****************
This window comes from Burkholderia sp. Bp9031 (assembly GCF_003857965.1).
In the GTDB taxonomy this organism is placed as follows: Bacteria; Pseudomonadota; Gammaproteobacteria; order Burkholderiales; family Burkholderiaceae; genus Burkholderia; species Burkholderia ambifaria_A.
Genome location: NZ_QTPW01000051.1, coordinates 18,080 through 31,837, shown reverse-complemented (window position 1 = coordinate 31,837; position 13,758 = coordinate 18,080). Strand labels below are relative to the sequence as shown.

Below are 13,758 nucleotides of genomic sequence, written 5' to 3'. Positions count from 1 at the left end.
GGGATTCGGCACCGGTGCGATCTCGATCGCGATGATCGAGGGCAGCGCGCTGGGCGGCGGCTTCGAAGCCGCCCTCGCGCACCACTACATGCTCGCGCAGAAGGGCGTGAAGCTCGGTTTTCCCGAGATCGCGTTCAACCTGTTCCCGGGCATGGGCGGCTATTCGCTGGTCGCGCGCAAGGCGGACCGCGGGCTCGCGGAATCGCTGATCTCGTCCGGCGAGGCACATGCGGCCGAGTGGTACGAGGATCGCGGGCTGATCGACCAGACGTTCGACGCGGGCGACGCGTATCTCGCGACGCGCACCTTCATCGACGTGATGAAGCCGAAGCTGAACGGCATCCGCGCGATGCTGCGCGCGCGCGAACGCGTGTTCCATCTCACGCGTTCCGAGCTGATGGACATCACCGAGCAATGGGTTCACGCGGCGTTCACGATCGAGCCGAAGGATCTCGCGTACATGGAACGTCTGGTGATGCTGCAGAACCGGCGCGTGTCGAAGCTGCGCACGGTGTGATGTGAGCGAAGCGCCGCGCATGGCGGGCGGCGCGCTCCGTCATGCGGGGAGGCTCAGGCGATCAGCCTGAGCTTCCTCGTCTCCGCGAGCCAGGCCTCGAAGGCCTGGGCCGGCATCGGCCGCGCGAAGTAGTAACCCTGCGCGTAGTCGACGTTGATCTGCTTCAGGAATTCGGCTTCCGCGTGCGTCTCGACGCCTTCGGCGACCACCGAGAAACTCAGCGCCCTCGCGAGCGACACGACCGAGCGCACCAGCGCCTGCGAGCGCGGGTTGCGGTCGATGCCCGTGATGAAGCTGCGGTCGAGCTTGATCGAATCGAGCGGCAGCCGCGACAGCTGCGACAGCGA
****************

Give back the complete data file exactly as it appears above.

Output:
This window comes from Burkholderia sp. Bp9031 (assembly GCF_003857965.1).
In the GTDB taxonomy this organism is placed as follows: Bacteria; Pseudomonadota; Gammaproteobacteria; order Burkholderiales; family Burkholderiaceae; genus Burkholderia; species Burkholderia ambifaria_A.
Genome location: NZ_QTPW01000051.1, coordinates 18,080 through 31,837, shown reverse-complemented (window position 1 = coordinate 31,837; position 13,758 = coordinate 18,080). Strand labels below are relative to the sequence as shown.

Below are 13,758 nucleotides of genomic sequence, written 5' to 3'. Positions count from 1 at the left end.
GGGATTCGGCACCGGTGCGATCTCGATCGCGATGATCGAGGGCAGCGCGCTGGGCGGCGGCTTCGAAGCCGCCCTCGCGCACCACTACATGCTCGCGCAGAAGGGCGTGAAGCTCGGTTTTCCCGAGATCGCGTTCAACCTGTTCCCGGGCATGGGCGGCTATTCGCTGGTCGCGCGCAAGGCGGACCGCGGGCTCGCGGAATCGCTGATCTCGTCCGGCGAGGCACATGCGGCCGAGTGGTACGAGGATCGCGGGCTGATCGACCAGACGTTCGACGCGGGCGACGCGTATCTCGCGACGCGCACCTTCATCGACGTGATGAAGCCGAAGCTGAACGGCATCCGCGCGATGCTGCGCGCGCGCGAACGCGTGTTCCATCTCACGCGTTCCGAGCTGATGGACATCACCGAGCAATGGGTTCACGCGGCGTTCACGATCGAGCCGAAGGATCTCGCGTACATGGAACGTCTGGTGATGCTGCAGAACCGGCGCGTGTCGAAGCTGCGCACGGTGTGATGTGAGCGAAGCGCCGCGCATGGCGGGCGGCGCGCTCCGTCATGCGGGGAGGCTCAGGCGATCAGCCTGAGCTTCCTCGTCTCCGCGAGCCAGGCCTCGAAGGCCTGGGCCGGCATCGGCCGCGCGAAGTAGTAACCCTGCGCGTAGTCGACGTTGATCTGCTTCAGGAATTCGGCTTCCGCGTGCGTCTCGACGCCTTCGGCGACCACCGAGAAACTCAGCGCCCTCGCGAGCGACACGACCGAGCGCACCAGCGCCTGCGAGCGCGGGTTGCGGTCGATGCCCGTGATGAAGCTGCGGTCGAGCTTGATCGAATCGAGCGGCAGCCGCGACAGCTGCGACAGCGA